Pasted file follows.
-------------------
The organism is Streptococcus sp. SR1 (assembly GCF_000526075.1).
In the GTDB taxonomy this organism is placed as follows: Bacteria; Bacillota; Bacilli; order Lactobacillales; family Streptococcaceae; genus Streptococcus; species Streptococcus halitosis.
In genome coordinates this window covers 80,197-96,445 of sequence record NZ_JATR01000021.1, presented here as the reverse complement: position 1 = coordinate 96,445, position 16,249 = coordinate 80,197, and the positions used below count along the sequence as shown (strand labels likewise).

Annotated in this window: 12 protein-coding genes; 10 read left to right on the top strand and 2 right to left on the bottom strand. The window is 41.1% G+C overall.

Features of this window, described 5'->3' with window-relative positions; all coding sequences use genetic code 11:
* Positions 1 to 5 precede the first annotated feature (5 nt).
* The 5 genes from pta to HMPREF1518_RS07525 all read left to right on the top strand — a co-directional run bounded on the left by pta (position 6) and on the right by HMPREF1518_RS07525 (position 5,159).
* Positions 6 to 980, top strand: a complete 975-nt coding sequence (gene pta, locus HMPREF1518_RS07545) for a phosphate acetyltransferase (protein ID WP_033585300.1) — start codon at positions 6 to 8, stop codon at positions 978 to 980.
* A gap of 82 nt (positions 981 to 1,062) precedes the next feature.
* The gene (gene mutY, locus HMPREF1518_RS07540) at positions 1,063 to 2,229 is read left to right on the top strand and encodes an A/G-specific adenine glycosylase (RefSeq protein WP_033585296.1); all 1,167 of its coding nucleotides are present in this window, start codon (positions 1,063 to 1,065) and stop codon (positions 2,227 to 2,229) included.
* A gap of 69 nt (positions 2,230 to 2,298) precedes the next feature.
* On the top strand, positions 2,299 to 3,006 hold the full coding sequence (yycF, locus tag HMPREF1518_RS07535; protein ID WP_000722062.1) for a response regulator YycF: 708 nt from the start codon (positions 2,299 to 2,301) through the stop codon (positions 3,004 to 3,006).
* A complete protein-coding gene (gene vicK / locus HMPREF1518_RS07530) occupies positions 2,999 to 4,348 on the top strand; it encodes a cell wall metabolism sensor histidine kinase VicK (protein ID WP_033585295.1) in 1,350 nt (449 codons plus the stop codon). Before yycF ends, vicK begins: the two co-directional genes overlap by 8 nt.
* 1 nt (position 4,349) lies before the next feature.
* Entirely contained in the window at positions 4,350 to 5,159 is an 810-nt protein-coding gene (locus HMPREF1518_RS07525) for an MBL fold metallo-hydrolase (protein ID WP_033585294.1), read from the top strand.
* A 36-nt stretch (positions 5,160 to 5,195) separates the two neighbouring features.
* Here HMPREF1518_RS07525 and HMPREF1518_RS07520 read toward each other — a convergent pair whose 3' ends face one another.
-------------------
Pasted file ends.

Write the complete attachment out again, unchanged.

The organism is Streptococcus sp. SR1 (assembly GCF_000526075.1).
In the GTDB taxonomy this organism is placed as follows: Bacteria; Bacillota; Bacilli; order Lactobacillales; family Streptococcaceae; genus Streptococcus; species Streptococcus halitosis.
In genome coordinates this window covers 80,197-96,445 of sequence record NZ_JATR01000021.1, presented here as the reverse complement: position 1 = coordinate 96,445, position 16,249 = coordinate 80,197, and the positions used below count along the sequence as shown (strand labels likewise).

Annotated in this window: 12 protein-coding genes; 10 read left to right on the top strand and 2 right to left on the bottom strand. The window is 41.1% G+C overall.

Features of this window, described 5'->3' with window-relative positions; all coding sequences use genetic code 11:
* Positions 1 to 5 precede the first annotated feature (5 nt).
* The 5 genes from pta to HMPREF1518_RS07525 all read left to right on the top strand — a co-directional run bounded on the left by pta (position 6) and on the right by HMPREF1518_RS07525 (position 5,159).
* Positions 6 to 980, top strand: a complete 975-nt coding sequence (gene pta, locus HMPREF1518_RS07545) for a phosphate acetyltransferase (protein ID WP_033585300.1) — start codon at positions 6 to 8, stop codon at positions 978 to 980.
* A gap of 82 nt (positions 981 to 1,062) precedes the next feature.
* The gene (gene mutY, locus HMPREF1518_RS07540) at positions 1,063 to 2,229 is read left to right on the top strand and encodes an A/G-specific adenine glycosylase (RefSeq protein WP_033585296.1); all 1,167 of its coding nucleotides are present in this window, start codon (positions 1,063 to 1,065) and stop codon (positions 2,227 to 2,229) included.
* A gap of 69 nt (positions 2,230 to 2,298) precedes the next feature.
* On the top strand, positions 2,299 to 3,006 hold the full coding sequence (yycF, locus tag HMPREF1518_RS07535; protein ID WP_000722062.1) for a response regulator YycF: 708 nt from the start codon (positions 2,299 to 2,301) through the stop codon (positions 3,004 to 3,006).
* A complete protein-coding gene (gene vicK / locus HMPREF1518_RS07530) occupies positions 2,999 to 4,348 on the top strand; it encodes a cell wall metabolism sensor histidine kinase VicK (protein ID WP_033585295.1) in 1,350 nt (449 codons plus the stop codon). Before yycF ends, vicK begins: the two co-directional genes overlap by 8 nt.
* 1 nt (position 4,349) lies before the next feature.
* Entirely contained in the window at positions 4,350 to 5,159 is an 810-nt protein-coding gene (locus HMPREF1518_RS07525) for an MBL fold metallo-hydrolase (protein ID WP_033585294.1), read from the top strand.
* A 36-nt stretch (positions 5,160 to 5,195) separates the two neighbouring features.
* Here HMPREF1518_RS07525 and HMPREF1518_RS07520 read toward each other — a convergent pair whose 3' ends face one another.